Wednesday, May 4, 2011

Sunrise, Sunset - May 4, 2011

Sunrise, sunset
Swiftly flow the days
Seedlings turn overnight to sunflowers
Blossoming even as we gaze
                                                                              ---Fiddler On The Roof

Beautiful lyrics, and an appropriate start for my new series of (almost) daily posts about my last thought last evening and my first thought the morning that followed. Disclaimer: I reserve the right to give you my second thought, should I not be able to admit my first thought - but I'll let you know. :)

What were you thinking about?

Last thought, Tuesday, May 3, 2011, 11:05 p.m.
After viewing all of the photos on Facebook that people have posted of their moms in honor of Mother's Day, and nightly praying about my dad's cancer, I thought about how thankful I am that my parents are still living. That is not the case with most of my friends, and they often tell me not to take simple things for granted, like the ability to pick up the phone and call just to hear the sound of their voice.
First Thought, Wednesday, May 4, 2011, 5:35 a.m.
As I prepare to leave for the Oklahoma Writers Federation "Write Now" Conference, my mind was full of all the things I have to do today: print a synopsis, don't forget the camera, be sure to email confirmations, buy dog food and cat food, oh, and don't forget to pack my fancy purse . . . blah, blah, blah.  I looked at the clock. Oh heck, I figured. I could afford to sleep another half an hour.
Then, I heard Jubie whining from her crate downstairs . . .

Monday, May 2, 2011

Five Questions for Ruth Burkett Weeks, Author

I first met Ruth Burkett Weeks about two years ago at the Northwest Arkansas Writers Workshop critique group. At the time, she was still working on her novel, Soldiers From The Mist. Her beautiful prose and dialogue defined and captured each character and I was always disappointed when she finished reading her five pages for the night. When I later learned the "story behind the story," I understood why she knew her characters so well. (See my note on "Whisperings" below.)

Now, I am looking forward to her new novel, The Legend of Dixie Dandelion. One of the joys of having writer friends is experiencing the birth of our characters with each other. I've seen a lot of Dixie in Ruth (in fact, these days, we call Ruth "Dixie,") and I was with her when she found the perfect personification for Jackson at the Cowboy Hall of Fame in Oklahoma City.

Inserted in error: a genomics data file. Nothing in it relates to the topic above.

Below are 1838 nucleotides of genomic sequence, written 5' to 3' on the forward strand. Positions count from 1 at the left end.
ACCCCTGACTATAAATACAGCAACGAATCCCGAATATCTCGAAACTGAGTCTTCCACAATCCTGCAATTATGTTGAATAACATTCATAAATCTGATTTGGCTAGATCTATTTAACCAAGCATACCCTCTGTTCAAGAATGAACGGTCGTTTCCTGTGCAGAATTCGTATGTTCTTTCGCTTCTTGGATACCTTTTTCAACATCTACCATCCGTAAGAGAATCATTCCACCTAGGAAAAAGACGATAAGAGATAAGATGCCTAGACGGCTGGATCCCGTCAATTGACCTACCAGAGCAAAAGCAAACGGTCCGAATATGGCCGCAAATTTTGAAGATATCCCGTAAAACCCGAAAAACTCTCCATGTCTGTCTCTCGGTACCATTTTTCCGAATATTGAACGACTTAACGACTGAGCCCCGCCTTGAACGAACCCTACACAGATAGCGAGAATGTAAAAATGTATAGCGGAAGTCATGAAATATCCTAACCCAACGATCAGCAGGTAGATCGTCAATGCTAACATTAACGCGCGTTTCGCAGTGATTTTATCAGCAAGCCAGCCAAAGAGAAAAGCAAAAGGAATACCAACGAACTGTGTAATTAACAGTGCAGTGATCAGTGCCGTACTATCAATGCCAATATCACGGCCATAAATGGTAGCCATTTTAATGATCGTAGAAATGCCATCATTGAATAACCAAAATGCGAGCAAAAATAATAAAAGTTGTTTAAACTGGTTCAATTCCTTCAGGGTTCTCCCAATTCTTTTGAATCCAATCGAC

Here's just a tidbit of the author behind Soldiers From The Mist:

 JAN: Your book, Soldiers From The Mist was recently published by High Hill Press. Your story differs in a unique way from how other Civil War stories have been told. Can you explain how this story came to you, and how you decided to tell it in this way?

RUTH: First of all, I want people to know that Soldiers From the Mist is more than yet another Civil War story. It is unique in that it is channeled information that came to me from the ghosts that haunt my house. In fact, the main protagonist, Charles Ely, is my distant cousin. These ghosts were trapped in time and had waited for me for 150 years so that I could write their story and bring their message of love to the forefront. By doing this, they were able to cross over and rest in peace. (Jan's note: The "Whisperings" chapters in Soldiers From the Mist are fascinating. These chapters describe those moments when the ghosts came to talk to Ruth. Though I enjoyed all of the book, I could hardly wait to get the the "Whisperings.")

JAN: What have you found to be your biggest challenge as a writer, and what are you doing to overcome that challenge?

RUTH: Finding time to write is my biggest bug-a-boo. I work full time which means I do most of my writing at night and on the weekends. Trying to cram house cleaning, grocery shopping, bill paying, day-to-day living, and writing into that small amount of time is a challenge. I think every successful writer struggles with this problem even if they don't work outside the home. But dishes in the sink and laundry crawling out of the hamper is a small price to pay for the next New York Times Bestseller. I'll hire a maid with my royalities.

JAN: Any new projects you'd like to tell us about?

RUTH: I am working on my next novel, The Legend of Dixie Dandelion. I love Dixie! She is a scarlet-haired, spit-fire who tames the wild west with the help of Pinkerton Detective, Jackson McCullough,the love of her life. I know I was her in a previous lifetime.
"Jackson and Dixie"
JAN: I was recently at a writers' conference where an agent told the audience, "You are not the same writer today that you will be in six months." How has your writing changed, or how have you changed as a writer, in the last six months?

RUTH: I am a more confident wrtier today than I was six months ago. As a beginninger, I questioned my voice and style especially when I heard the polished, elegant words that other writers in my critque group, The Northwest Arkansas Writers Workshop, wrote. I tried to emulate them only to discover it didn't work; that I wasn't staying true to who I am. Each person brings her own uniqueness to the table and none is better or worse than the other. Variety is the spice of life. Of course having a published book that has been so well-received doesn't hurt either.

JAN: Why do you write?

RUTH: To create! It's such a high to pull characters, locations, events, and situations out of the thin air and make up an interesting story about them; to be able to escape into a different time and lose yourself in the pages. Creativity keeps your brain active and your heart forever young.

JAN: Thanks for the interview, Ruth! I can't wait to see what other stories you create from the characters, locations, events and situations you "pull out of thin air!"

Leave a comment by Monday, May 16
for a chance to win an autographed copy of
Soldiers From The Mist.
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